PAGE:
The five N.Y. candidates running for state attorney general will get their first chance to introduce themselves to a large number of voters in a statewide town hall meeting and debate this week.
“Right now it means some attention to the race,” said Lee Miringoff, head of Marist College’s Institute for Public Opinion. “This is the race that seems to be the most competitive. It will be a chance to focus on the race and for the candidates to show what they’ve got.”
Four Democrats are vying for the chance to succeed two-term incumbent Eliot Spitzer. They include Andrew Cuomo, the former federal housing secretary; Mark Green, the former New York City public advocate; Charlie King, a former housing official in the Clinton administration; and Sean Patrick Maloney, a former aide to President Clinton.
The winner of September’s Democratic primary will face Republican Jeanine Pirro, the former Westchester County district attorney.
The town hall meeting on Wednesday evening will put candidates before groups of voters in Albany, Syracuse and New York City, all linked and televised. Thursday evening’s Democratic debate, at Pace University in lower Manhattan before an audience of voters, also will be broadcast by Time Warner cable stations, New York 1 TV and several radio stations. Pirro will not take part in Thursday’s debate. Both events start at 7 p.m.
Green said the Democratic primary race “begins in earnest this week.”
“Finally candidates have to come out from behind an entourage and answer questions about their records, accomplishments and agendas,” he said. “Voters can compare candidates without having to go through the filter of spin and spokespeople.”
The attorney general serves as the state’s top legal officer, prosecuting actions on behalf of the state, defending it against lawsuits and defending the constitutionality of state laws. The office also prosecutes consumer protection, antitrust, organized crime and environmental cases.
Spitzer, a Democrat now running for governor, has expanded the office’s reach during his tenure, prosecuting shady deals on Wall Street, the insurance industry and the music business.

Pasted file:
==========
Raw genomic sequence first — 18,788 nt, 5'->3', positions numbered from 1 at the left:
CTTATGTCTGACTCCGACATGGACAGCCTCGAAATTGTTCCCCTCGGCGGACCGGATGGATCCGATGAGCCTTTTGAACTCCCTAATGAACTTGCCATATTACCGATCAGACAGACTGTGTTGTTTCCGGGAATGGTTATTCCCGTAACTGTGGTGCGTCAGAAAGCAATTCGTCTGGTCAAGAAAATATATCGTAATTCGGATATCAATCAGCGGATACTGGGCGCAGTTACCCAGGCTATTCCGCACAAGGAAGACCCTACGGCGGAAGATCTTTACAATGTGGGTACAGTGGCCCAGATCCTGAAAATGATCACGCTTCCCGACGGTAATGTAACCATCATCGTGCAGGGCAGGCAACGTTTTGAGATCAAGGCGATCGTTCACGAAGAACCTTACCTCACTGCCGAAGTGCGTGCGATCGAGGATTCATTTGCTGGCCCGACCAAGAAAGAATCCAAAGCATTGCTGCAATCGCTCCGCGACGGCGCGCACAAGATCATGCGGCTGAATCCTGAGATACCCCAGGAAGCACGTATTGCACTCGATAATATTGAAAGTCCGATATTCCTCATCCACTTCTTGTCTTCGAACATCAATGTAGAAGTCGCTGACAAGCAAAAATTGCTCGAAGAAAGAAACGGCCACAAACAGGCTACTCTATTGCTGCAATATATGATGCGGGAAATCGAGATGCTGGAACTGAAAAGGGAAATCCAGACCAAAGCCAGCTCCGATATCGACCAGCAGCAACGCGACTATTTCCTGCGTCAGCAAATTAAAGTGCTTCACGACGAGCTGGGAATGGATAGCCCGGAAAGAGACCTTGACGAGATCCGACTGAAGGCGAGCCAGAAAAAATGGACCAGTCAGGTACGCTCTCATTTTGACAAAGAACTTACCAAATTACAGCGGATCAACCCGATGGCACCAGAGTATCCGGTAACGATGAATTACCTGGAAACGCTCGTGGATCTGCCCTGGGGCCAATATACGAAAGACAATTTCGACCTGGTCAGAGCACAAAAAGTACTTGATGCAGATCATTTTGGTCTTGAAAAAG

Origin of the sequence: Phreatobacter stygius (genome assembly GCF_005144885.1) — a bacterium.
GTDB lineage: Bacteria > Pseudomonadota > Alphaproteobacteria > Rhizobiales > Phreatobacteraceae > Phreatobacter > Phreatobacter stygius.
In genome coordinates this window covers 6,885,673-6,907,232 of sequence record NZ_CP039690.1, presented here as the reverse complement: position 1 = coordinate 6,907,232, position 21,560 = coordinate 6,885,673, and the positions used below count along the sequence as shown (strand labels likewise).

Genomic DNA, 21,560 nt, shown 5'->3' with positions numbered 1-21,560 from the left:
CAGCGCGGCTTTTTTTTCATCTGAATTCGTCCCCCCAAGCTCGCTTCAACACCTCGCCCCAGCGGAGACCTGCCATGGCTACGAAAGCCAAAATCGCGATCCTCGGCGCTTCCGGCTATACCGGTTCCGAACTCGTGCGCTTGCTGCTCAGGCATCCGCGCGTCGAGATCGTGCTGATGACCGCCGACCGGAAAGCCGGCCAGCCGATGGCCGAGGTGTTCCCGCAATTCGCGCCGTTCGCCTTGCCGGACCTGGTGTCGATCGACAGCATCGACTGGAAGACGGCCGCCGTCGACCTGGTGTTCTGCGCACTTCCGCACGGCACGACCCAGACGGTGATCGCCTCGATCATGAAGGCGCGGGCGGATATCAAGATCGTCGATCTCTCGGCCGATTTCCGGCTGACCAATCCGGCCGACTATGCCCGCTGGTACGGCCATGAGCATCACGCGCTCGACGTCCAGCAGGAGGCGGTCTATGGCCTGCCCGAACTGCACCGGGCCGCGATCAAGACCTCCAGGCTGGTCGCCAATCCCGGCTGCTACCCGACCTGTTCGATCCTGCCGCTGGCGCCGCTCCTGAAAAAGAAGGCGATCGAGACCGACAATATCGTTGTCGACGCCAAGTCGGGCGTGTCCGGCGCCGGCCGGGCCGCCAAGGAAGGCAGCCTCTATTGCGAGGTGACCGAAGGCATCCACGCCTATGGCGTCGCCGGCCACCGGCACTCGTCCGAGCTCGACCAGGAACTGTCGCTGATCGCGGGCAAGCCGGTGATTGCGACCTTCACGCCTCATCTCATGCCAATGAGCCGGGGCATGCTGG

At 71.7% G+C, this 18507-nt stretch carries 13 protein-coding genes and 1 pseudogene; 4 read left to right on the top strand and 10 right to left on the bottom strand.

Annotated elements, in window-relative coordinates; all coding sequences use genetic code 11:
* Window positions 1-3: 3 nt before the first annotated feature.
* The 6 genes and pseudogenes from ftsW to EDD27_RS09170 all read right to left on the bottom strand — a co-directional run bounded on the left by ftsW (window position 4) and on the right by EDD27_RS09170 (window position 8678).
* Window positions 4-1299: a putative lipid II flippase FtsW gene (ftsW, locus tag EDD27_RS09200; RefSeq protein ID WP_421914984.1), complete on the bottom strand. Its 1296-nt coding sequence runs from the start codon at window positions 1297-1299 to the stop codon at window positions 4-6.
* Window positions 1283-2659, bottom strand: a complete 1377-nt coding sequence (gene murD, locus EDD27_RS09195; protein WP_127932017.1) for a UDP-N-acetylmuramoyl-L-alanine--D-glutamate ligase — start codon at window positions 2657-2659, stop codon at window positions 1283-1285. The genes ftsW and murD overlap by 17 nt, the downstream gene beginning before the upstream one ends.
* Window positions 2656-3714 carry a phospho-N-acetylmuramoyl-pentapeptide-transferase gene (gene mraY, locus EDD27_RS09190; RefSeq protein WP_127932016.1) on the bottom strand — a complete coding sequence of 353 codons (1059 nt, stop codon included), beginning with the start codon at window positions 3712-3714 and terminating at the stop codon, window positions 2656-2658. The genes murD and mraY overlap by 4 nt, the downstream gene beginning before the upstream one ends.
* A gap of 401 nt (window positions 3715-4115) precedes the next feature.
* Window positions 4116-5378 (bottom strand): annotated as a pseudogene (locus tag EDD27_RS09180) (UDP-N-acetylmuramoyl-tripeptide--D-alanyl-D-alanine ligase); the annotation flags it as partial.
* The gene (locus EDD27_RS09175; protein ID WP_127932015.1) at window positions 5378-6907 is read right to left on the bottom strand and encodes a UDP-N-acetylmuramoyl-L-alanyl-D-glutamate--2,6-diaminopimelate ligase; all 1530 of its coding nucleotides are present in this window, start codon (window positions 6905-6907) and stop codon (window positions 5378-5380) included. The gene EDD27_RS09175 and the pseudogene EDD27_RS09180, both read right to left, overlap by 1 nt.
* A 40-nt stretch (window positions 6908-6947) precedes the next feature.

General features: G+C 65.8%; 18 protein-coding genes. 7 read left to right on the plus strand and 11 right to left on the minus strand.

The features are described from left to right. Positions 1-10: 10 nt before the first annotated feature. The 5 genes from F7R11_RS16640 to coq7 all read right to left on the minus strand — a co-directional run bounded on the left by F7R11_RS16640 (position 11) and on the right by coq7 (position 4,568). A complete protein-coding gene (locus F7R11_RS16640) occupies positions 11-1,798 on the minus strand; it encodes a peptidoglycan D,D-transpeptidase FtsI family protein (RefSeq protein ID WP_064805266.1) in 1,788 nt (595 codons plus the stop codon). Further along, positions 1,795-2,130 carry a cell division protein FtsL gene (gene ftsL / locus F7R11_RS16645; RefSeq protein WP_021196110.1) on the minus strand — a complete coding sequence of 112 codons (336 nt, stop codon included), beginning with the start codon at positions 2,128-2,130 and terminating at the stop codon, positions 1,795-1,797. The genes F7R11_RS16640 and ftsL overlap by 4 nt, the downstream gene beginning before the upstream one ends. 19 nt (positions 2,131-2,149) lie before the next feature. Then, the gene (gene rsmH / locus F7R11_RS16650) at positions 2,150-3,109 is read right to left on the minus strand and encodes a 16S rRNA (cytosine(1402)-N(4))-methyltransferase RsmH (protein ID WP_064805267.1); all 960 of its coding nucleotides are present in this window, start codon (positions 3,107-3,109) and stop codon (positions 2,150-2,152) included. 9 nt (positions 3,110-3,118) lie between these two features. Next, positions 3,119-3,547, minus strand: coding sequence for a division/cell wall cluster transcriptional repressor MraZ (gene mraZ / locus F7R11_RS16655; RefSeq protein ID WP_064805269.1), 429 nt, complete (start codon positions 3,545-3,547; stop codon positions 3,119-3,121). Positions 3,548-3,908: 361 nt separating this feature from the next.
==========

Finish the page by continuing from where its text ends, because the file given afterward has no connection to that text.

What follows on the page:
Each of the attorney general candidates has made cracking down on Medicaid fraud a priority. The issue has become a political battleground as rising health care costs increase financial strains on local, state, and federal governments. The state Attorney General’s office in March announced its Medicaid Fraud Control Unit recovered $274 million in 2005, compared with $63 million the previous year.
Cuomo, son of former Gov. Mario Cuomo, touts his experience rooting out corruption at the federal Department of Housing and Urban Development under President Clinton. He has made cracking down on gun violence one of his top priorities and says he would go after corruption in state government.
Green says he would make fighting organized crime and domestic violence two of his top priorities. Green says he would also push for campaign finance reform and continue Spitzer’s fight to regulate power plant emissions. He has also called for the shutdown of the Indian Point nuclear power plants in Westchester County.
King has made education and health care his top priorities. He wants to fight school violence and hold school districts accountable for fraudulent business practices and resource-wasting activities. He says he would ensure that New Yorkers illegally denied care by HMOs or insurers get the health care they are entitled to under the law.
Maloney has gone after the state Public Service Commission in the wake of widespread blackouts in Queens and Staten Island and has taken on the federal government on the issue of wiretapping to fight terrorism. He has also advocated for better policing of the Internet for sexual predators.
Pirro, the Republican, is running on her experience as a prosecutor and judge, focusing on law and order issues such as sexual predators, especially those using the Internet, and expanding the state’s DNA databank. She has recently criticized the federal Environmental Protection Agency for failing to properly enforce the federal Clean Air Act, mirroring similar stances by Spitzer.
Recent polls show Cuomo leading his three Democratic rivals and Pirro. However, Cuomo’s lead is not a comfortable one, said Maurice Carroll, a former New York political reporter who now heads the Quinnipiac University Polling Institute.
Still, Carroll said it’s unlikely any candidate will gain or lose much ground after the two events.
“It can make a difference, but the chances of one of these four messing up terribly are minimal,” he said. “You have to believe it’s Cuomo’s race to lose.”
Was this article valuable?
Here are more articles you may enjoy.